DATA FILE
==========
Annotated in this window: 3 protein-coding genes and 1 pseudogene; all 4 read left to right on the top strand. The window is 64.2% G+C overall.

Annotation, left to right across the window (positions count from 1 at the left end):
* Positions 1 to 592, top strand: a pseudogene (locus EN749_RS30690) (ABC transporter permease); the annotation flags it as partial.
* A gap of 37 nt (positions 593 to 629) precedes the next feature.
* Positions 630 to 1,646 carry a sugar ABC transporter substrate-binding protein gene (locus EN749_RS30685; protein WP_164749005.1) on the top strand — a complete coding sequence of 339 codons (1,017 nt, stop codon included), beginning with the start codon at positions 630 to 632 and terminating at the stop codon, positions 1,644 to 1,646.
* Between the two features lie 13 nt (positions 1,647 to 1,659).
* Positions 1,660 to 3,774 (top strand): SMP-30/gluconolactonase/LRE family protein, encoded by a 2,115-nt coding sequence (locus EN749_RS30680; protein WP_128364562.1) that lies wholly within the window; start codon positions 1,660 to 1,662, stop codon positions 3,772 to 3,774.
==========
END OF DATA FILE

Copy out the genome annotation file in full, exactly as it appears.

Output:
Annotated in this window: 3 protein-coding genes and 1 pseudogene; all 4 read left to right on the top strand. The window is 64.2% G+C overall.

Annotation, left to right across the window (positions count from 1 at the left end):
* Positions 1 to 592, top strand: a pseudogene (locus EN749_RS30690) (ABC transporter permease); the annotation flags it as partial.
* A gap of 37 nt (positions 593 to 629) precedes the next feature.
* Positions 630 to 1,646 carry a sugar ABC transporter substrate-binding protein gene (locus EN749_RS30685; protein WP_164749005.1) on the top strand — a complete coding sequence of 339 codons (1,017 nt, stop codon included), beginning with the start codon at positions 630 to 632 and terminating at the stop codon, positions 1,644 to 1,646.
* Between the two features lie 13 nt (positions 1,647 to 1,659).
* Positions 1,660 to 3,774 (top strand): SMP-30/gluconolactonase/LRE family protein, encoded by a 2,115-nt coding sequence (locus EN749_RS30680; protein WP_128364562.1) that lies wholly within the window; start codon positions 1,660 to 1,662, stop codon positions 3,772 to 3,774.